As the government proposals mainly focus on the outcome of (pre-) pensions, pension funds have to deal with other developments concerning the funding and organisation of the funds. The actuarial principles for pension funds are expected to be replaced by the financial assessment framework early in 2006. This will be embedded in the new Pensions Act. More transparency will be demanded. The most fundamental change is that both assets and liabilities will be valued on a mark-to-market basis. Matching of assets and liabilities and portfolio diversification will therefor become more important. And a shift from equities to bonds might occur. Also, the search for more diversification should mean increased demand for alternative investments.
The Pension- & Verzekeringskamer (PVK) pensions and insurance supervisory authority, which is responsible for the financial assessment framework, will consult the pension funds and insurance companies. In comparison with earlier versions the PVK will slightly liberalise its judgment about the investment policy of pension funds. More room will be given to the long-term investment policy of pension funds.
Developments in society lead to higher requirements being set for transparency, accountability, supervision and control. In imitation of the Dutch corporate governance code, industry-wide pension funds will present its final code, “outlines and principles of pension fund governance policy”.
It is intended that the presentation will be at the public autumn general meeting this month. The code will be supplementary to existing legislation and regulations on the internal and external relationships of pension funds like the Pension and Savings Funds Guarantee Act and the impending Pensions Act (including the Financial Assessment Framework).
One of the latest proposals of the Dutch government is the compulsory split-up of the two largest pension funds: ABP and PGGM. According to a confidential report they will be forced to split their organisations into a pension board and an executive department.
According to the Dutch government the split is necessary to meet EU directives. According to these it is said that the execution of pensions has to be in line with a level playing field between insurance companies, other players in the market and pension funds. It is believed that increased competition will result in higher performance and cheaper pensions.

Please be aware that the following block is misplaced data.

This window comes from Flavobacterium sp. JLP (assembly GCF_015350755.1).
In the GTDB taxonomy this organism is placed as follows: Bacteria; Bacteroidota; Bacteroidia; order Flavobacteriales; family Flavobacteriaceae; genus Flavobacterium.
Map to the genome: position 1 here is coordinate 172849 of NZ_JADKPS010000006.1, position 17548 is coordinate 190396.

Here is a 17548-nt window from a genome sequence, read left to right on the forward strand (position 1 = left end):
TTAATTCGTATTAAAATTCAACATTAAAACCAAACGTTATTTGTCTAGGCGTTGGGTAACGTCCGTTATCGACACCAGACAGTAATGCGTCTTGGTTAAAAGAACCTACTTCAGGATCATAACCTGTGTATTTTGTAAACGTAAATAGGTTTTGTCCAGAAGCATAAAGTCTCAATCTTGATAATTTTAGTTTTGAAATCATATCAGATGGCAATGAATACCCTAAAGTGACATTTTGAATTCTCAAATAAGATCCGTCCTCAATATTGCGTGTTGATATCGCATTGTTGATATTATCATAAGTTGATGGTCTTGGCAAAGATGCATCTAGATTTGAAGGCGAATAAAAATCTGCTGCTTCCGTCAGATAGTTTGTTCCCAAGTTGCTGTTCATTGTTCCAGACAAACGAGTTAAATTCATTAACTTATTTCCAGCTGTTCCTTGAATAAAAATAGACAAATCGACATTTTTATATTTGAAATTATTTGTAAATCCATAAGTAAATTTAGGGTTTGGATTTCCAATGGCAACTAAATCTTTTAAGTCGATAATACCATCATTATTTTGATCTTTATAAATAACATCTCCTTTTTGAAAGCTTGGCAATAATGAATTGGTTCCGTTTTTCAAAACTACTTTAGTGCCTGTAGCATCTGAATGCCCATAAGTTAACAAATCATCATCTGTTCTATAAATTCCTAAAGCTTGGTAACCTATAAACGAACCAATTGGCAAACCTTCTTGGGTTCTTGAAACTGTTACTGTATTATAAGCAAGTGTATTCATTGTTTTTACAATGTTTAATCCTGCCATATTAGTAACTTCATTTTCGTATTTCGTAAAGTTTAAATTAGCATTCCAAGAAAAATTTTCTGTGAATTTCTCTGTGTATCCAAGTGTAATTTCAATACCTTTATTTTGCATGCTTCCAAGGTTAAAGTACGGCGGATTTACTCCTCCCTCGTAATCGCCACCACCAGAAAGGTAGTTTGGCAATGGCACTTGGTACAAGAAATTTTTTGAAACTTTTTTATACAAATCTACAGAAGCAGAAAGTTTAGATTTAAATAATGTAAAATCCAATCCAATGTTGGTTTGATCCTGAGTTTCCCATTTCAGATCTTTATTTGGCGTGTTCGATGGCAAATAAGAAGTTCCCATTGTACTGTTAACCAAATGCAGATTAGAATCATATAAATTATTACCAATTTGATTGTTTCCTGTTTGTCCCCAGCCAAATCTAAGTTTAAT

This proposal of the Dutch government is interesting against the background of one the meetings
to be held during the Dutch EU presidency. On November 4 in Amsterdam a conference will be organised about second pillar pension schemes. The Dutch Ministry of Social Affairs in cooperation with the EC and national organisations of employers, employees, insurance companies,and pension funds like ABP and PGGM, will discuss the relation between solidarity and the free market in these schemes.
It is stated by the Ministry of Social Affairs “that solidarity is incorporated in the design of many European pension schemes. Especially because of the sharing of risk it is good to ensure a good old age income on a collective arrangement. At the same time the need for more freedom of choice and a plea for further liberalised trade and free competition is growing. Transparency (IAS-standards and consumer protection) is an important issue to take into consideration”.
Those last sentences sum up the agenda for all stakeholders involved in the discussion about the organisation of Dutch pensions in coming months. It is certain that the landscape will be changed in comparison with the past. It is both a change in process (will the Dutch polder still exist?) and a change in the result: new arrangements about the funding, organisation and outcome of pensions.